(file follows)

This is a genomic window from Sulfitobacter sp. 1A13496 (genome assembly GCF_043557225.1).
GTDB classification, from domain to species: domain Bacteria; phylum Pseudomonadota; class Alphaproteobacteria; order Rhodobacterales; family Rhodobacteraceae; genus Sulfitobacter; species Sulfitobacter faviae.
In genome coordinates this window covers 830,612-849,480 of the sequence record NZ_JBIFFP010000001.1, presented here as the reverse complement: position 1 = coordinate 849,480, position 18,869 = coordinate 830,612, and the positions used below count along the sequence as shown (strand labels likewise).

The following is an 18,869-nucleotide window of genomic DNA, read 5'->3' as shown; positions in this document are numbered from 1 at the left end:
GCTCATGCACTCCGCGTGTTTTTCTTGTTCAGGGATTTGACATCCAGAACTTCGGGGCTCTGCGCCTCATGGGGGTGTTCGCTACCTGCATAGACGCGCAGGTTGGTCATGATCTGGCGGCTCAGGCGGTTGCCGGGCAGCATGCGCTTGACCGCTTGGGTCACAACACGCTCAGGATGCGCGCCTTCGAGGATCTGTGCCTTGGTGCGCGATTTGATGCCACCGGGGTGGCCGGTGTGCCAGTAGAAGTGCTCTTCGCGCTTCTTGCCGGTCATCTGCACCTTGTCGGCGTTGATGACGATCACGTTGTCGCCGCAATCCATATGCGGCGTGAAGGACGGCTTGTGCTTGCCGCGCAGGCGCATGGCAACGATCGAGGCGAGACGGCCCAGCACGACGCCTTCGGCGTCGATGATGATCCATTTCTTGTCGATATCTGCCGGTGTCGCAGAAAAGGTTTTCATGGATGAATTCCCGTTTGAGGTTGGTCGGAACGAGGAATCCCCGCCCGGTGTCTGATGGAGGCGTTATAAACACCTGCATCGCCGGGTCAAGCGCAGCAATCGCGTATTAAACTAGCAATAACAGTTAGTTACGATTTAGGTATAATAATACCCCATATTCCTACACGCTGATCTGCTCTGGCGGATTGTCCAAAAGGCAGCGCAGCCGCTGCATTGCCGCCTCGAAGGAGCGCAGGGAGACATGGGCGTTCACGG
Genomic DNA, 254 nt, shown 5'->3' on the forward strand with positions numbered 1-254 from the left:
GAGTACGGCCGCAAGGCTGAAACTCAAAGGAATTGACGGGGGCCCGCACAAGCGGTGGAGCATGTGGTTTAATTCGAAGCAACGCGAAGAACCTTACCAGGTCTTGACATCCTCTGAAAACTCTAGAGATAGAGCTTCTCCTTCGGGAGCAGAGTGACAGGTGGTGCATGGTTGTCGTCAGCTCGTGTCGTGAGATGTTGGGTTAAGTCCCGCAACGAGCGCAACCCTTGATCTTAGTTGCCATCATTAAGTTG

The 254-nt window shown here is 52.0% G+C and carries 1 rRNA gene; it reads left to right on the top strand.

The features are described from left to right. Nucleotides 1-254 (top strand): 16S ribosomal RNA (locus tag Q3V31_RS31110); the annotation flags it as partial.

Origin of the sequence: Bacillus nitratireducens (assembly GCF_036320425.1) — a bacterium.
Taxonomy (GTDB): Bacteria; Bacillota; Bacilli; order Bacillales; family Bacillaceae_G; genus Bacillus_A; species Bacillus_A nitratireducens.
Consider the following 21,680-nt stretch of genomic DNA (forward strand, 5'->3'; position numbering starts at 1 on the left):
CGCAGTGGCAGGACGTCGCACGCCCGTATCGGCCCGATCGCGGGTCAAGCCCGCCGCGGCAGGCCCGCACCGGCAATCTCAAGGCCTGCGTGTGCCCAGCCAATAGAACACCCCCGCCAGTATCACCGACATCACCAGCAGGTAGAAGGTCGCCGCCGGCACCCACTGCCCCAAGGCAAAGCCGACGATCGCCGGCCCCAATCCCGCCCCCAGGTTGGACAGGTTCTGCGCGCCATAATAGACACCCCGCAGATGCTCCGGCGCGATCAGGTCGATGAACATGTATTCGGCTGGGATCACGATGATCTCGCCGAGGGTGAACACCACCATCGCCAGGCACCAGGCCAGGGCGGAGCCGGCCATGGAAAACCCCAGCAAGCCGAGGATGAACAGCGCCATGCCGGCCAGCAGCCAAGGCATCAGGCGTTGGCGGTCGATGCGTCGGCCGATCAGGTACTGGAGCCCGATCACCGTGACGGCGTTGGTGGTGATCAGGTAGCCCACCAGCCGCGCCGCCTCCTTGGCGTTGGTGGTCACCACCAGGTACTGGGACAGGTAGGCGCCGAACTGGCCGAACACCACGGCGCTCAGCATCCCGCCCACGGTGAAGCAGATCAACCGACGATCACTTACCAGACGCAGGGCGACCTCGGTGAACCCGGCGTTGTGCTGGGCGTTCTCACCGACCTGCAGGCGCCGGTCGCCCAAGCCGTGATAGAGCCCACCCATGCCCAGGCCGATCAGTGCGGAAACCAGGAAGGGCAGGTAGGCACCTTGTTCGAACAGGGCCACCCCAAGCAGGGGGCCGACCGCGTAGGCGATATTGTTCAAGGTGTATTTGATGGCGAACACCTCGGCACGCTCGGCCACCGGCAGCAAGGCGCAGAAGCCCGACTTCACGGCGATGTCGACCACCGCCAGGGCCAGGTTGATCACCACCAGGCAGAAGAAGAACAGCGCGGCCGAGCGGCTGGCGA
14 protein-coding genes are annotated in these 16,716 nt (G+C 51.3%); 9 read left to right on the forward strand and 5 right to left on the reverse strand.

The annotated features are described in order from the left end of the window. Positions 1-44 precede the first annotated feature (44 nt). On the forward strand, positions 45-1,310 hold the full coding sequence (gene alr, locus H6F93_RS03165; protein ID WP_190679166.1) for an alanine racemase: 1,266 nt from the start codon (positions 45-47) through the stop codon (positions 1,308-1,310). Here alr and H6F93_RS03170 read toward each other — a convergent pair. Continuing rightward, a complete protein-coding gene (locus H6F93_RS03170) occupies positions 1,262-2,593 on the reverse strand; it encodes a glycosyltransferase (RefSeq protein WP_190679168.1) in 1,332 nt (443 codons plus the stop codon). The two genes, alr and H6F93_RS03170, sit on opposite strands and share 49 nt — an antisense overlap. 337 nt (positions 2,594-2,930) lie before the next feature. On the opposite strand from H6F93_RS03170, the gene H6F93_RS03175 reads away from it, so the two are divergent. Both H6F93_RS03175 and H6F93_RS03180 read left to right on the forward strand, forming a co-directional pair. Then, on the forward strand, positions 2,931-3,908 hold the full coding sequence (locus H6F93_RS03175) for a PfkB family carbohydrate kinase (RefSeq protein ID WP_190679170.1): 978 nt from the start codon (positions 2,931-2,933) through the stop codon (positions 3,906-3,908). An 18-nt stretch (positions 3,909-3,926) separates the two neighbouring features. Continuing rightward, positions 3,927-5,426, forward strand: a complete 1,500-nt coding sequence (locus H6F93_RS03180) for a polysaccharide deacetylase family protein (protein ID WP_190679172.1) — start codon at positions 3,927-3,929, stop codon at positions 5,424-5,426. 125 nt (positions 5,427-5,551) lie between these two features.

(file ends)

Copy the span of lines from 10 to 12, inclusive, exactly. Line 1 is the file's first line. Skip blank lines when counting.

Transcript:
Origin of the sequence: Bacillus nitratireducens (assembly GCF_036320425.1) — a bacterium.
Taxonomy (GTDB): Bacteria; Bacillota; Bacilli; order Bacillales; family Bacillaceae_G; genus Bacillus_A; species Bacillus_A nitratireducens.
Consider the following 21,680-nt stretch of genomic DNA (forward strand, 5'->3'; position numbering starts at 1 on the left):